You know when you wake up at 2 o’clock in the morning with an idea? And you know you should be sleeping, but you just can’t shake it off? And your brain just kicks off on overdrive and you go deeper and deeper in the rabbit hole? Well, this happens to me a lot more than it should…
Yesterday, I posted a blog entry about rebooting the software factory (SF). It’s an idea I’ve had for a while. The kind of idea that is: “I should do this,” but you haven’t really thought it through.
So yesterday, I posted about rebooting, and it triggered one of those 2am ideas: Where should I start? In the post, I talked about new model types, but what should be the first model type that I build? And then I just went down the rabbit hole…
You know when you have an idea? And the idea is recursive? And you keep going down deeper and deeper into the recursion loop?
Let’s have an Inception moment and discuss the first model type I think I should be starting with: The model type.
I’ve been using the term model definition to describe model types. It could also be called a schema, a data structure, a class hierarchy, a data model, or many other names. But I like model definition and have been using it for years.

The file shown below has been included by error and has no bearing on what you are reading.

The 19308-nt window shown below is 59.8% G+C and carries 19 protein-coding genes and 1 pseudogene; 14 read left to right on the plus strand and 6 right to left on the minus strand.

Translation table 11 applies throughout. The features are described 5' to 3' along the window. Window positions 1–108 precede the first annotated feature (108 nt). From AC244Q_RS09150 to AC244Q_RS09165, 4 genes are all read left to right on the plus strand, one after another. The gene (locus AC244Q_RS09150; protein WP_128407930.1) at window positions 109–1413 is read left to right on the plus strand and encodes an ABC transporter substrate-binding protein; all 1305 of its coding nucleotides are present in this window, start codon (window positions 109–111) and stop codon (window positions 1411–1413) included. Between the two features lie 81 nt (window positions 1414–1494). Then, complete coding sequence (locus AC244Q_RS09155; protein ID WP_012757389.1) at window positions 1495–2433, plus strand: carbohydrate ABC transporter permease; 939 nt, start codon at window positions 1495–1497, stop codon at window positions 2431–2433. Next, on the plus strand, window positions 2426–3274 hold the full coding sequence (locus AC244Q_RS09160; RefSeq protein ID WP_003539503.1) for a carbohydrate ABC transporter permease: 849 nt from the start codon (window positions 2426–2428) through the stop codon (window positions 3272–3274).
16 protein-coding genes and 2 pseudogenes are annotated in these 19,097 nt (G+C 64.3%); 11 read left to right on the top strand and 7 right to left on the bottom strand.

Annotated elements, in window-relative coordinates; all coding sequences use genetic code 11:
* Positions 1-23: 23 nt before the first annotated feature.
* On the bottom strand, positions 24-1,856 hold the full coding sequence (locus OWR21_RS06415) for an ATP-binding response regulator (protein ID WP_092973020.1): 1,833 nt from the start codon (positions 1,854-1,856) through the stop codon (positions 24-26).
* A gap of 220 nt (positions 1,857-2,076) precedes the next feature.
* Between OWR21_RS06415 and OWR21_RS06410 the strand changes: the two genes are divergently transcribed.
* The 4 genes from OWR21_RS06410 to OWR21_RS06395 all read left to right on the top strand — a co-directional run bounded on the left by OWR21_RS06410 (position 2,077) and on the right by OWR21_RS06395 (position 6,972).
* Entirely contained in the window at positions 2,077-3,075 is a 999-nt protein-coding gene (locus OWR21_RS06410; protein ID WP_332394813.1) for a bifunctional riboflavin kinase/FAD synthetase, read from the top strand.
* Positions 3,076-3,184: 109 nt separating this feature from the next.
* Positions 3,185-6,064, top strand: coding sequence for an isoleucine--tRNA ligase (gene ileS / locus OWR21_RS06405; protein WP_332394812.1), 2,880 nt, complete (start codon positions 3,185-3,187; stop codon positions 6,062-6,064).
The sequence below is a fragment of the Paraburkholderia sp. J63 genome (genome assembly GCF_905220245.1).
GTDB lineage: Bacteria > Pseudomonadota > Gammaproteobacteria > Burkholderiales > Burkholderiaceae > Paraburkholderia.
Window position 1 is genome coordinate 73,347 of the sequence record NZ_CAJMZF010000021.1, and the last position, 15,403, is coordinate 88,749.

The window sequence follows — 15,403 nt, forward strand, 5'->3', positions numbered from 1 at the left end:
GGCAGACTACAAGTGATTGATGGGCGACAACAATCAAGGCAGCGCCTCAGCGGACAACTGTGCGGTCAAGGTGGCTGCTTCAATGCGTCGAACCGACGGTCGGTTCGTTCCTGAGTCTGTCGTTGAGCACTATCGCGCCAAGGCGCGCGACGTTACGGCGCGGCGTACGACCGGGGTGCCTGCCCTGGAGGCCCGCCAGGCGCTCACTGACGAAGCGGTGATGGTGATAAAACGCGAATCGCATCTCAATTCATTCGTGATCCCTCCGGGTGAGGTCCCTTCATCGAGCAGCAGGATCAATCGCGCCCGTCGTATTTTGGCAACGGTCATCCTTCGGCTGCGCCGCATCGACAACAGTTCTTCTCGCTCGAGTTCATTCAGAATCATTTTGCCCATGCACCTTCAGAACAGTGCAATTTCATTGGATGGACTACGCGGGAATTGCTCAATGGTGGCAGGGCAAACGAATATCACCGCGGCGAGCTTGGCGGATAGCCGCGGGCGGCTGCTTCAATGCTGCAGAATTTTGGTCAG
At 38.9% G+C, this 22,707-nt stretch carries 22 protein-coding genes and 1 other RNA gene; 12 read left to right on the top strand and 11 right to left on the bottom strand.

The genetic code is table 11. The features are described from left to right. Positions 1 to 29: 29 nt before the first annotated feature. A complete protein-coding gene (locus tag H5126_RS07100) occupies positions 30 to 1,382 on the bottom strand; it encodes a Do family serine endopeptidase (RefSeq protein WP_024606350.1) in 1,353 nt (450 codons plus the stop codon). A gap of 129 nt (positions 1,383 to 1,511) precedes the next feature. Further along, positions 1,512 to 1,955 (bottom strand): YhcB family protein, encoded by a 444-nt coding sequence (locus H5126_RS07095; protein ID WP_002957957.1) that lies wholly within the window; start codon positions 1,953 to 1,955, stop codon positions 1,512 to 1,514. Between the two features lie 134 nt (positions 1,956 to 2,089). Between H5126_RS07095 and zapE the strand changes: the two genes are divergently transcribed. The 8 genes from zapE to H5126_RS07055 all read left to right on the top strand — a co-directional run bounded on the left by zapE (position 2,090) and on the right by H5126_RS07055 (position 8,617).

I called the first model definition I created for the software factory the Component Model. It provided a language that allowed me to express what a component was.
When I first created the software factory, I wrote the Component Model as a set of classes backed by a group of database tables. Then I started writing models.
As you can guess, I quickly found the Component Model limiting and constraining. And making modifications to it was prohibitively difficult. Can you guess what I did? I used the Component Model to model a new version of the Component Model. Then used, the software factory to generate the code for the new model. I actually did that twice over the years.
As stated in my previous post about the SF reboot, the Component Model has become this massive monolith of a data structure. Maybe I should use the Component Model to model a new model definition model?
Then with a new model definition model, I could create all the other model definitions I need to develop more models. Simple, right?
Master Model Definition
This is the kind of stuff I find fascinating about working with the software factory. The recursive way you use the tool to generate the next version of itself…
I reserve the right to change my mind. But, I think starting by creating a master model definition is the perfect starting point. What do you think?
Can I go back to sleep now?